There are pleasant surprises. Editors accept articles despite negative referees' reports. And most referees are altruistic, genuinely reviewing work according to its perceived merits, even if it promotes research directions that are contrary to the referees' own work. Some submissions are even rejected due to lack of originality.
The major need is for quality rather than quantity of published articles. There is no substitute for taking the time to understand and appreciate good work. This extends to institutions rating their staff, job selection committees, funding agencies, and professional organizations, all of whom need to understand how rare it is to produce a research article of true, lasting quality. Unfortunately, the current trend is in the opposite direction: the academic world is obsessed with journals' "impact factors" and many funding agencies provide funds on a per-article basis. It must be acknowledged that employers understandably try to keep clear of researchers who produce something outstanding early in their careers but never do so again; a continued publication record offers a small degree of protection against that.
Published: Saturday, 05 September 2015 07:27
Chronic fatigue is pertinent to this site insofar as it has had a huge effect on my work and has been the major limitation to my maintaining the site properly. I am in the process of rectifying the site maintenance. Possibly a brief outline of my history with fatigue will help others who may have it.
I first noticed that I had chronic fatigue in late 2009 when I stood up after eating breakfast and immediately felt like I had been hit by a train. Doctors were particularly unhelpful in telling me that there was no such thing as chronic fatigue. They nevertheless referred me to all sorts of tests, none of which showed anything. I could stagger in to work and didn't so much have trouble in doing the work as I did in allocating my time and priorities. Allocating time and priorities sounds easy to fix but it was not. It was a crisis and I was very unproductive for the duration of it.
Immediate causes several months prior to the fatigue were physical stress (lack of sleep finishing my PhD), emotional stress (work-related dispute) and a very nasty and long-lasting virus. In late 2010 my parents both died and my work moved to a new building with chemical fumes that affected me very badly. In early 2011 my parents' cat whom I had adopted was killed crossing the road.
In mid-2011 I discussed my fatigue with my friend Marc who used to practise as a naturopath. He suggested that gluten (more specifically gliadin, the water-soluble component of gluten) was a major contributor to fatigue. Sure enough, he turned out to be correct and I began to improve after going off it. Another friend put me onto a water-soluble mineral supplement that worked wonders, albeit at a much smaller dose than the recommended one. There was still a long journey ahead but I was on the way to full health and energy levels. In early 2012 I relocated to another work building, forced by nosebleeds. I hadn't associated the building with my fatigue, but the fatigue lessened dramatically immediately after I moved. Many other foods also produced fatigue reactions. These were very difficult to diagnose because there was sometimes a time lag of up to two days between eating the food and getting the reaction. It turned out that in addition to gluten I was getting fatigue from many brewed liquids (soy sauce, even gluten free, beer and wine), most fruits and cashew nuts.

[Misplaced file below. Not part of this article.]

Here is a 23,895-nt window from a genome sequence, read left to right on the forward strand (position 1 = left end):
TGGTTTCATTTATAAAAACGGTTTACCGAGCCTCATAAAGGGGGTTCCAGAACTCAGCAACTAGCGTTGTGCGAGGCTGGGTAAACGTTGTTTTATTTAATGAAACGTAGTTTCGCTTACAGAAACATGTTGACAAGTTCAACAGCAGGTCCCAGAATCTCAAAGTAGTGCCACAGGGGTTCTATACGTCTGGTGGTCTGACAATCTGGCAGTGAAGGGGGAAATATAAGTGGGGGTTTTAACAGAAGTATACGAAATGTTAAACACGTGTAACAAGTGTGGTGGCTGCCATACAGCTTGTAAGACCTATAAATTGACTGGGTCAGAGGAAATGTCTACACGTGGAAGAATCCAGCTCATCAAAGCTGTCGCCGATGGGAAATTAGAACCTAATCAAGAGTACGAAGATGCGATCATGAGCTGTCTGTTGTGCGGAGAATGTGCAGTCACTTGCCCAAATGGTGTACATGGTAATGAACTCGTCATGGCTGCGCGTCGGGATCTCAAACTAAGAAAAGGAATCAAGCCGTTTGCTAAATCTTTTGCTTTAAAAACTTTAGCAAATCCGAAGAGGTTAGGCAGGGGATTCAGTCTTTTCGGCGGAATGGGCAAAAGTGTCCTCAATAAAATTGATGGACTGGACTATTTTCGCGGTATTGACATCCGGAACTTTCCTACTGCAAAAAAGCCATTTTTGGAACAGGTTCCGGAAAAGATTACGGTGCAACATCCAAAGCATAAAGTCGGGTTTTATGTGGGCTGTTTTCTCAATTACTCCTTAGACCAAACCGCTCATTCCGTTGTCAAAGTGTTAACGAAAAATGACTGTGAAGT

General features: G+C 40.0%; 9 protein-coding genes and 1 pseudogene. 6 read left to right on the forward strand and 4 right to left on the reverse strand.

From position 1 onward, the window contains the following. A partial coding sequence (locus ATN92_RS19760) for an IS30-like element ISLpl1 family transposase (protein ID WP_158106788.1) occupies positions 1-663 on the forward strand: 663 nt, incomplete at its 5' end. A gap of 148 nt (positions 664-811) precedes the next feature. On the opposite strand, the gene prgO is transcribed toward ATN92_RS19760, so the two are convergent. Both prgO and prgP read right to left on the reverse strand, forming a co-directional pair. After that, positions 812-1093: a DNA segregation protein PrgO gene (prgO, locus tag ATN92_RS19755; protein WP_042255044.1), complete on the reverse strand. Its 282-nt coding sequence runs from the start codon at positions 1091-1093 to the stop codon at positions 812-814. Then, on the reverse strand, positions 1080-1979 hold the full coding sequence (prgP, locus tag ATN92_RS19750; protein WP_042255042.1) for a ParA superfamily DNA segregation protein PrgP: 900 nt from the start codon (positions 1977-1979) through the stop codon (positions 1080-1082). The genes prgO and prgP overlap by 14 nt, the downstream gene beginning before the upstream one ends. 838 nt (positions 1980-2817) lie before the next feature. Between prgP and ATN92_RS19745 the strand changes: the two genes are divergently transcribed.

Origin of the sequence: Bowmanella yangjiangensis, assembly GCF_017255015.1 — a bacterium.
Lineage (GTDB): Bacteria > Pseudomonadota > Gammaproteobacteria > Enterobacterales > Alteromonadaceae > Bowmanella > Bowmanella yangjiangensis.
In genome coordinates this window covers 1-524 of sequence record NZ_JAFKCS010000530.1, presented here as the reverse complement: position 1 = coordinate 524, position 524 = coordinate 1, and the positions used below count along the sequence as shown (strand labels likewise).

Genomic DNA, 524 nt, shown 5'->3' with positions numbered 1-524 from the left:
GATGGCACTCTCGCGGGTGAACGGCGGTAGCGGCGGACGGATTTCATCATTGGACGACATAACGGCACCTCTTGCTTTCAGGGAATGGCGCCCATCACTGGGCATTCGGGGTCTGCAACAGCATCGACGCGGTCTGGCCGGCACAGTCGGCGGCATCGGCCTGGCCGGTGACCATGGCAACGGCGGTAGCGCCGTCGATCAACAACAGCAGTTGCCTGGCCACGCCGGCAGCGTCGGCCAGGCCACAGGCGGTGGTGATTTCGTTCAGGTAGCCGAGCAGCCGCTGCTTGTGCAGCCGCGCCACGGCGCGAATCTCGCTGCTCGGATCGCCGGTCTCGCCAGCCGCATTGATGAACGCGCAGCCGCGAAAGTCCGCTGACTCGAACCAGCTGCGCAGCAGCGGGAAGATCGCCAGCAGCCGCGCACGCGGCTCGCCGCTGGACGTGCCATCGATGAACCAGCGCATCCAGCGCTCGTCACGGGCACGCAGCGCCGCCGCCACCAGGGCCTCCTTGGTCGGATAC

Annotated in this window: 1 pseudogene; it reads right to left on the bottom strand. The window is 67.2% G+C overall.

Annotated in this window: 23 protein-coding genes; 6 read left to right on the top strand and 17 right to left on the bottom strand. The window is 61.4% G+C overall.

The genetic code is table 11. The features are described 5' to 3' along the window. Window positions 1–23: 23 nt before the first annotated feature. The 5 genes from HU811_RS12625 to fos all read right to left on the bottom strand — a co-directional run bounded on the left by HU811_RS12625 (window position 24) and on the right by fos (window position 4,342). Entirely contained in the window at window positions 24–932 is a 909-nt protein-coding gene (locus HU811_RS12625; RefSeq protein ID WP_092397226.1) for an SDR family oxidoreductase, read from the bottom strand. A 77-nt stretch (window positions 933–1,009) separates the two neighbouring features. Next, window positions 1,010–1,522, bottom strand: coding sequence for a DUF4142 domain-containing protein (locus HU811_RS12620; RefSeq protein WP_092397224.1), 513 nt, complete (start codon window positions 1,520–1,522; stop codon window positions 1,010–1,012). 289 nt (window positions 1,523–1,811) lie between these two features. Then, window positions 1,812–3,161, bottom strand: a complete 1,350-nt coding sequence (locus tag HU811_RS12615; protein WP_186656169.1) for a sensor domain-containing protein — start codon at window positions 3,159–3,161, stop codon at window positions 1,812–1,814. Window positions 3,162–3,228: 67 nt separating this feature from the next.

Four years after beginning the recovery I can claim to be fully recovered and to have more energy than I have ever had before. I actually had the fatigue all my life before it became chronic. My diet is less restrictive than one might fear. I can eat foods containing wheat flour if they are hard-baked (pizza, hard biscuits, pies, some bread). Somehow baking chemically changes the gluten in wheat and renders it safe for me to eat. I can eat some fruits (strawberries, stone fruits, persimmons, pomegranites and grapes) and drink English, New Zealand and Italian beers, along with a few beers from other countries, Yanjing (Chinese), Guinness (Irish) and Corona (Mexican). The few Australian beers that I can drink are very expensive and not as good as the imports. Despite the famed German purity laws there is no German beer that I can drink.
I will be a while picking up the pieces of what didn't get done while I had the fatigue. Many friends and international colleagues I haven't contacted for years,and there's a huge backlog of work to write up. My major memory of my time with fatigue is that I can't remember it! It must have been so horrible that the mind has suppressed it and left me with a memory of what happened but no memory of what life was like during that time. I have been one of the lucky chronic fatigue sufferers in that I was still able to turn up to work. Still it is not something that I would wish on anybody.
Bear with me and I will gradually clear the backlog of things that need to be done!